Though now a certainty at every Stones show, ‘Satisfaction’ was very nearly not released as a single as Jagger and Richards thought it didn’t cut the mustard. Thankfully, they were outvoted by the rest of the band (and their manager), and the song became their biggest hit to date and an all-time classic.
Death of Brian Jones
Initially, the leader of the Stones, Brian Jones’ musical contributions had diluted somewhat as the 1960s marched on and Jagger and Richards solidified their songwriting partnership. No longer the creative heart of the band he helped found, Jones became increasingly isolated from the rest of the band and began what was – even by the Stones’ standards – excessive drug-taking.
While Jones’ personal relationships with his bandmates became increasingly troubled, so did his commitment to the music, with him starting to become an unreliable presence in the studio with his contributions to Beggars Banquet being incredibly limited. By 1969, Jones was beginning to become a footnote in his own band and appeared increasingly frail. Unable to get a visa to tour the US due to his drug convictions, he was removed from the band altogether.
A month later, Jones was found dead in his swimming pool at his home in Sussex, aged just 27. The band would dedicate their enormous gig at Hyde Park to him two days later.
The darkest day in Stones history and arguably the darkest day in all of Rock. Attended by around 300,000 people, the Altamont Free Concert was pegged as a West Coast version of Woodstock, with the Stones topping a bill that included Jefferson Airplane, Santana and Crosby, Stills, Nash & Young. But the event is now best remembered for the scores of violence that plagued the event, particularly the death of Meredith Hunter.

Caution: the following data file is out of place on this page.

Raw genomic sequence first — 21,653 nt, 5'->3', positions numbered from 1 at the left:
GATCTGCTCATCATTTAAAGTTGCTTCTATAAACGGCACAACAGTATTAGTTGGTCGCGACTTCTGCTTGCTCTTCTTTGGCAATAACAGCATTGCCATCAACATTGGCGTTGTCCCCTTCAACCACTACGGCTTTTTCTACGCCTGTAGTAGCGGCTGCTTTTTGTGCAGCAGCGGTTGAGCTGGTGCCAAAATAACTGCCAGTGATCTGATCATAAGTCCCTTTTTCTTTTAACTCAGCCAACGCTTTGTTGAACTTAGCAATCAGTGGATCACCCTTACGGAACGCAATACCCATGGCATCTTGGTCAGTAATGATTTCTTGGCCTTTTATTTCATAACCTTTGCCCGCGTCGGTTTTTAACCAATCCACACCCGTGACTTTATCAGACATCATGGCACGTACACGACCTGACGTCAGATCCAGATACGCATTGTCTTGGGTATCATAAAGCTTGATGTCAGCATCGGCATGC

While the Stones were performing, 18-year-old Hunter approached the stage, and security took the form of the Hell’s Angels, who had already spent the day drinking. Hunter was violently removed from the stage area only to momentarily later pull a revolver from his jacket.
One of the bikers then disarmed Hunter and stabbed him several times, with the entire incident caught on camera by Albert and David Maysles for their documentary Gimme Shelter. The Stones were seemingly unaware of the full extent of the violence in the crowd, with Jagger making several calls for calm during the set.
The Lips Logo
As identifiable with the Stones as The Who’s target logo is to them, the lips and tongue wasn’t actually associated with the band until 1971 when it was included as part of the Sticky Fingers LP artwork. The logo was designed by art student John Pasche, who was paid just £50 at the time for his work.
The lips have gone on to be featured on virtually every bit of Rolling Stones merchandise known to man. Coffee cups, socks, hip flasks – even a credit card. If the Rolling Stones have sold it, it’s probably had their lips on it.
The ‘70s and ‘80s were an up-and-down period for the Stones. Mick Taylor left, feeling unloved, so the band needed a new guitarist. Virtuosos such as Jeff Beck and Peter Frampton auditioned, but it was Ronnie Wood, then of the Faces, who would join them. In Wood, Richards found his most compatible sideman, with the two having a natural chemistry on and off stage.